From one of the Hindu mythological stories, taken from “Ramayana” seems to be represented in this mural. It looks like an army of monkeys was engraved here. It seems that the faces have been scraped off.

The image of Ganesha is painted on a wall of the Hanuman Temple.

The Shree Rama Chandra Temple was restored on the outside. However, the interior was still in need of restoration.

This is one of the mural paintings on the second floor of the Shree Rama Chandra Temple. It has a very typical Indian look.

The Hindu Temple Complex was also the home (haveli) of Hari Singh. He was the last monarch of the Princely State of Kashmir and Jammu, who decided to assign Jammu and Kashmir to India on October 26, 1947, with the separation of India and Pakistan. At that time, the ruling class in Jammu and Kashmir was Hindu, but most of the residents were Muslims, so it was a very difficult decision to make for Hari Singh. However, there was an invasion of Pakistani troops for which he needed the support to fight them, so he decided to ally with India.

The courtyard and outside of the building are fairly simple, and were in the process of being restored.

At the top of the Complex hill is the Sat Ghara Temple. It is a thick stone building.

Just downhill from the Sat Ghara Temple, are the remains of a stupa. It was hard for me to believe it when I heard it, but an investigation was conducted by the British archeologist Alexander Cunningham, which concluded that the pagoda was made during the time of King Ashoka in the 3rd century BC. Once the Gandhara culture declined, the Hindu Temples of Katas Raj were build during the prosperous Hindu culture in between the years of 7th – 10th centuries.

You can stroll around the temples yourself, but if you request a guide at the entrance, you can also see inside the temples that are normally locked, so I recommend you take the tour with the guide!

 

Photo & text: Mariko SAWADA
Visit: Jan 2022, Chakwal, Punjab

Category : - Monument / Heritage of Punjab > ◆ Punjab > - Salt Range / Soon Valley > ◇ Heritage of Pakistan
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Salt Range: Himalayan Rock Salt Mine’s Mountain Range

Most of the rock salt distributed in the world as “Himalayan Rock Salt” and “Pink Salt” is produced in the salt mines of Pakistan. Among them, the Khewra Salt Mine is famous, as it is also known as a tourist destination where people can see inside the mine and see the underground mosque that is carved into the pink rock salt.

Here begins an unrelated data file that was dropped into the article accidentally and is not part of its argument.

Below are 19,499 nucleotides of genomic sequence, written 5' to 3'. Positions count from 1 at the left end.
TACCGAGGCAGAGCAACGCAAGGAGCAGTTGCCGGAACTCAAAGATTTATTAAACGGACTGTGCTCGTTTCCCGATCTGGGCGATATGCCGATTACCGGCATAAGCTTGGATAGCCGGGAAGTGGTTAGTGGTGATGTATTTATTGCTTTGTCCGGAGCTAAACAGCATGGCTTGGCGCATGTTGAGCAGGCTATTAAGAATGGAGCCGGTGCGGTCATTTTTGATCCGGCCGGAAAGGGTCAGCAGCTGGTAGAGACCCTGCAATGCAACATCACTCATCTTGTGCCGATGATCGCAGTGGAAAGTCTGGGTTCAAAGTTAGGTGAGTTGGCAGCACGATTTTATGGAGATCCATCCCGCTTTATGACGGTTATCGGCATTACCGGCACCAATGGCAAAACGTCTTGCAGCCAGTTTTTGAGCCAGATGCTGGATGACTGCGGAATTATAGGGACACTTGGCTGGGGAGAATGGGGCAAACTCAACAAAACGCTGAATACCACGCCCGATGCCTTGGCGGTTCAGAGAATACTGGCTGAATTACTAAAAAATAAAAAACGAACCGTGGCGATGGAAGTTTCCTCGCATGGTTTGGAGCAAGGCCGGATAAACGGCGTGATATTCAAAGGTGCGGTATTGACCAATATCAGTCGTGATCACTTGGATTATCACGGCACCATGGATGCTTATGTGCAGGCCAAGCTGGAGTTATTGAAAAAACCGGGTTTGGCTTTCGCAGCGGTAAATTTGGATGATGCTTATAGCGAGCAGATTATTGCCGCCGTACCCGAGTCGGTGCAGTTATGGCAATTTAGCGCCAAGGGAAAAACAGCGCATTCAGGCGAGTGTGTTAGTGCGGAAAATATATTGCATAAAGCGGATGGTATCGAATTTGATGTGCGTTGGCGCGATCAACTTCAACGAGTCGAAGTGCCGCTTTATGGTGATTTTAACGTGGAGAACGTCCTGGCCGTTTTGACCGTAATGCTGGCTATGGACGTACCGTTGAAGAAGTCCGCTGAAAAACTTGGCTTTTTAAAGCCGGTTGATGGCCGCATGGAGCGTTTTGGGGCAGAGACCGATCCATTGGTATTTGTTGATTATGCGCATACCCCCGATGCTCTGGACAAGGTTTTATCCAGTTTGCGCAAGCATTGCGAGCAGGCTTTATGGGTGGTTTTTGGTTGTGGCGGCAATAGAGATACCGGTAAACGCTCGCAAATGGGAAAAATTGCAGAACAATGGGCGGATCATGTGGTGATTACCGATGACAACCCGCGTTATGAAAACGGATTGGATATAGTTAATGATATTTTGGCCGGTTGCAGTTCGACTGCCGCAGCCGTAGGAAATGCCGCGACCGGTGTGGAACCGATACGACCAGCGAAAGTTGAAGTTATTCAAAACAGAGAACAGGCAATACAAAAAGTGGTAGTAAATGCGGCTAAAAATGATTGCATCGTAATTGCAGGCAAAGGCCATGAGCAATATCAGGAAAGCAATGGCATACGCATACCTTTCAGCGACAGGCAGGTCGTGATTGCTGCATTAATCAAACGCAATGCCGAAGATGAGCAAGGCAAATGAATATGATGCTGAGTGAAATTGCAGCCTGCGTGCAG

For this visit, we did not go there to see the popular tourist destination, but instead, to have the opportunity for searching for the Punjab Urial, wildlife which lives in the “Salt Range” the mountainous range near the salt mines.

The Salt Range is the southern tip of the Himalayas in Pakistan’s Punjab area, between the Pothohar Plateau in the south, to the Jhelum River in the north.

Himalayan rock salt is produced from a thick evaporite layer, dating back from the Ediacaran period to the early Cambrian (600-540 million years ago) in the fold and thrust belt of the salt range. The layers of the Cambrian and Eocene sedimentary rocks that were pushed up onto the newer age sedimentary rocks and eroded away, revealing the salt range.

The fossils of the ancient seas were unearthed as a result of the collision between the Indian continent and Eurasian continent, showing us how magnificent and historically significant these area is.

This is one of the many rock salt mines found on the Pothohar Plateau.

There is a particular story about the salt range that captures the imagination. Legend has it that Alexander the Great’s army discovered this salt range. During his expedition in India, in 326 BC, it is said that Alexander the Great’s war horse was licking the ground and that was how they realized the salt was there. In fact, the Battle of Hydaspes, which was a battle between Alexander the Great’s army and the Indian King, is on the banks of the Jhelum River (the Ancient Greeks called it Hydespas) and they had to have passed this salt range.

The surface around the entrance to one of the salt mines is encrusted with salt crystals.

The truck enters the quarry. According to the truck driver, the mining site is more than 2 kilometers away, so it needs to be carried out by truck.

This is one of the trucks that came out, loaded with salt. It must be a considerable weight, so it needs to go slowly on these unpaved roads.

The history of the rock salt mines began around 1200 AD, and the rock salt trade was active during the Mughal Empire. In 1872, under the British colony, the main tunnel of the Khewra Rock Salt Mine was built and made into a full-scale operation.

We walked into just one of the many mines of the salt range.

This is Himalayan rock salt that has been crushed into small pieces and commercialized for rock salt mills. In the past, there were no fancy hand-held mills, so rock salt was commonly sold as a powder or rock blocks, but now it is commonly sold as a set with smaller crushed salt and a mill in a fashionable package. It is a popular souvenir for foreign tourists because it is cheap and used in their daily lives. However, be careful because it is heavy for traveling.

This is the traditional use of Himalayan rock salt in northern Hunza. The chai is served salted instead of sweetened with sugar, in the Hunza region. The block of rock salt is used to stir it into the cup of hot chai.

This piece of salt was carried all the way from the Punjab salt range, to the villages of the Karakoram mountains, and the rock salt is indispensable for daily use in their hot chai.

 

Image & text: Mariko SAWADA
Visit: Dec 2020, Potohar, Punjab

Category : ◆ Punjab > - Salt Range / Soon Valley